Figure 3 – Define the lookup table in the Splunk UI

Step 4: Make it an automatic lookup.

Head to Settings > Lookups > Automatic Lookups.

Set Permissions to All Apps, admin write, everyone read.

Figure 4 - Add new automatic lookup
Figure 4 – Add a new automatic lookup
Figure 5 - Set automatic lookup permissions
Figure 5 – Set automatic lookup permissions

 

Step 5: Add to or create a “props.conf.”

Look at the example of cisco_ise as the sourcetype via TA or in /opt/splunk/etc/system/local.

[cisco_ise]

Then, set EVAL-versionnum = “1”

Step 6: Restart Splunk.

Step 7: Enter in the Search App.

[index=main sourcetype="cisco_ise"| table versionnum SplunkVersion

Figure 6 - New Search in Splunk
Figure 6 – New Search in Splunk

Now, you’ve got your  “Interesting Fields”

 

Figure 7 - Interesting Fields in Splunk
Figure 7 – Interesting Fields in Splunk

Interested?

In this strange use case, Splunk was able to deliver quality results. Although this may seem like a strange need from Splunk, ask yourself this – how are you proving the software matched with versions for reporting? Maybe it’s for an audit check, maybe it’s a request from an executive, but this is a great case on making Splunk work for you.  Now, this example can be replicated for other sourcetypes in the future. We’re all about making Splunk work for you.

Is this thing on? A quick and easy Splunk dashboard status tip

Many clients request some sort of “up or down” status indicator for their customized dashboards. There are many potential uses for such a solution (a simplified result for checking server status, for example; or changing a complex numerical result into an easy-to-read text visualization), and since this is a common question in the Splunk user community, I wanted to share my go-to approach.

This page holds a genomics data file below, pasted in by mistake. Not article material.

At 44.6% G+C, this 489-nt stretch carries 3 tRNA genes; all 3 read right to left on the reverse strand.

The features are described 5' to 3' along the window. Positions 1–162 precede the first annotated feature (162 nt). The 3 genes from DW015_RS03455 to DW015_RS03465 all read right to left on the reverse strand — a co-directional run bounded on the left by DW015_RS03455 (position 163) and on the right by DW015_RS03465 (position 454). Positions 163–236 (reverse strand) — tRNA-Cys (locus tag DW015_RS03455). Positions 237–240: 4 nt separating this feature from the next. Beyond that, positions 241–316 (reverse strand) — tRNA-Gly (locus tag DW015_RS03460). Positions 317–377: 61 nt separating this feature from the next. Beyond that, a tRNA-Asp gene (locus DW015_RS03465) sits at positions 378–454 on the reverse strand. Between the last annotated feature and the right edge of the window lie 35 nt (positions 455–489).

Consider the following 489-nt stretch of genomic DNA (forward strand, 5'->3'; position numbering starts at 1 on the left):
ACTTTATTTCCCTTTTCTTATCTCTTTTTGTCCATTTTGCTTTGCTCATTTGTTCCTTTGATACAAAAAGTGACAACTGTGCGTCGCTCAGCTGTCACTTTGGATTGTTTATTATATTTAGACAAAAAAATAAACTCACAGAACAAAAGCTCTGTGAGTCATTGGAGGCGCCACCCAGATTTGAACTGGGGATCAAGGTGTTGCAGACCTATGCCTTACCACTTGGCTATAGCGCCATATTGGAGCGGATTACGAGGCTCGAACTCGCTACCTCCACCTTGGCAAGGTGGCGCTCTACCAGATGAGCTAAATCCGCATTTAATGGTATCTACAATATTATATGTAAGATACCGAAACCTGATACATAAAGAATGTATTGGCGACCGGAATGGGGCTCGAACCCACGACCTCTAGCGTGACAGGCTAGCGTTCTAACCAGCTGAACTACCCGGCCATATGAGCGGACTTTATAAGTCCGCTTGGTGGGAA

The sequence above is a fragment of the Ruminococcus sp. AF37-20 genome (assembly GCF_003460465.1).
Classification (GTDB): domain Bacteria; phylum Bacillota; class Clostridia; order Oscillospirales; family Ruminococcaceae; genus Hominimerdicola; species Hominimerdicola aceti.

Exploiting the Rangemap Command

“Up or Down” functionality isn’t native to Splunk, so for this example we’re going to “exploit” the rangemap command, used extensively in ITSI, and modify the dashboard XML to get the desired result.

Let’s consider the following search:

index=_internal sourcetype=splunkd earliest=-30m latest=now
|eval CountStatus="No Activity"
|stats count
|eval CountStatus=if(count==0,"Down","Up")
|eval alert_level = case(CountStatus=="Up",1,CountStatus=="Down",2)
|rangemap field=alert_level
low=1-1 severe=2-2

This will yield results along the following lines:

Figure 1 – The Rangemap feature results

The Single Value visualization will display the count:

Figure 2 – The Single Value visualization display

What we really want to show, however, is the countStatus of “Up” or “No Data”

To do this, we must get into the XML so we need to save the search as a dashboard and single value in Visualizations.

Figure 3 – Save the search as a dashboard and single value in Visualizations

Then, edit the XML and add the following two lines:

<option name="classField">range</option>
<option name="field">CountStatus</option>

And there you have it!

Figure 5 – Up Status

What do you need to get done with Splunk? We’d love to help!

Kinney Group’s Expertise on Demand (EOD) for Splunk service provides immediate access to our team of Splunk-certified professionals with experience delivering 500+ Splunk engagements worldwide. Contact us below to get started or for more information.